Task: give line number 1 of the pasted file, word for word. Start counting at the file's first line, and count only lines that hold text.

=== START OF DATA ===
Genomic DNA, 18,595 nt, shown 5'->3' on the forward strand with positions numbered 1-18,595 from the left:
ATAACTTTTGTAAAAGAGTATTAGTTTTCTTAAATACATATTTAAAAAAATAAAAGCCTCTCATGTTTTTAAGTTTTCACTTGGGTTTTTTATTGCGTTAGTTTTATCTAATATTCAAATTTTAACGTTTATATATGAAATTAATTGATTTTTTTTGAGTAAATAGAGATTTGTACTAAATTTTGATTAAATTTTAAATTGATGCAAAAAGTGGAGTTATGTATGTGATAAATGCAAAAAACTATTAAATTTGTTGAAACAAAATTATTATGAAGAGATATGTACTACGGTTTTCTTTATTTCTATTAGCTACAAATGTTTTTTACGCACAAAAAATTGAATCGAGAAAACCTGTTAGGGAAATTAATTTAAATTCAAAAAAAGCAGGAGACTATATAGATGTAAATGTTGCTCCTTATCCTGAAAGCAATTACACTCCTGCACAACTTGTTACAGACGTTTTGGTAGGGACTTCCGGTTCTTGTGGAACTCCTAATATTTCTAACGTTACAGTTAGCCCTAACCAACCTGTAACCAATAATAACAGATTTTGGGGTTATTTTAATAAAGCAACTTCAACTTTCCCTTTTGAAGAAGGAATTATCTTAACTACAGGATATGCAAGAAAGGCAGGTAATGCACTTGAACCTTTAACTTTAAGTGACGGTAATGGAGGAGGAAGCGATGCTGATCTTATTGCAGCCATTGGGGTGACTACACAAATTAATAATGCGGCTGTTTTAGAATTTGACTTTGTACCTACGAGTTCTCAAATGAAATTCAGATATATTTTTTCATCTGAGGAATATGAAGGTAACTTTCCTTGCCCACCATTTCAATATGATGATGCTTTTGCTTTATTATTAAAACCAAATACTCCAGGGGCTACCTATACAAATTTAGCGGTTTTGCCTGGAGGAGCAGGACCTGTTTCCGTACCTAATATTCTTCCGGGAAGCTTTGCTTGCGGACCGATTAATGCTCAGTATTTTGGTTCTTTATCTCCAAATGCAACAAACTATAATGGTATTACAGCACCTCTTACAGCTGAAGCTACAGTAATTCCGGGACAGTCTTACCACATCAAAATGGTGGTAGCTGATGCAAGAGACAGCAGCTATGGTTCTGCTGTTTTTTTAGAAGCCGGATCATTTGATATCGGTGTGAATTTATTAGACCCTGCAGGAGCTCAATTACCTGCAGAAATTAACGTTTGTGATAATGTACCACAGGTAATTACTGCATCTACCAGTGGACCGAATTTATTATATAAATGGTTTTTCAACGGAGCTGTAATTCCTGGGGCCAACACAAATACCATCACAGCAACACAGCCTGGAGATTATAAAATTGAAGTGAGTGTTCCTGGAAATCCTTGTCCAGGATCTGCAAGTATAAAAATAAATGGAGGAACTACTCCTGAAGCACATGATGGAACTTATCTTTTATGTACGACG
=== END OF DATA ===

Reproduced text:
Genomic DNA, 18,595 nt, shown 5'->3' on the forward strand with positions numbered 1-18,595 from the left: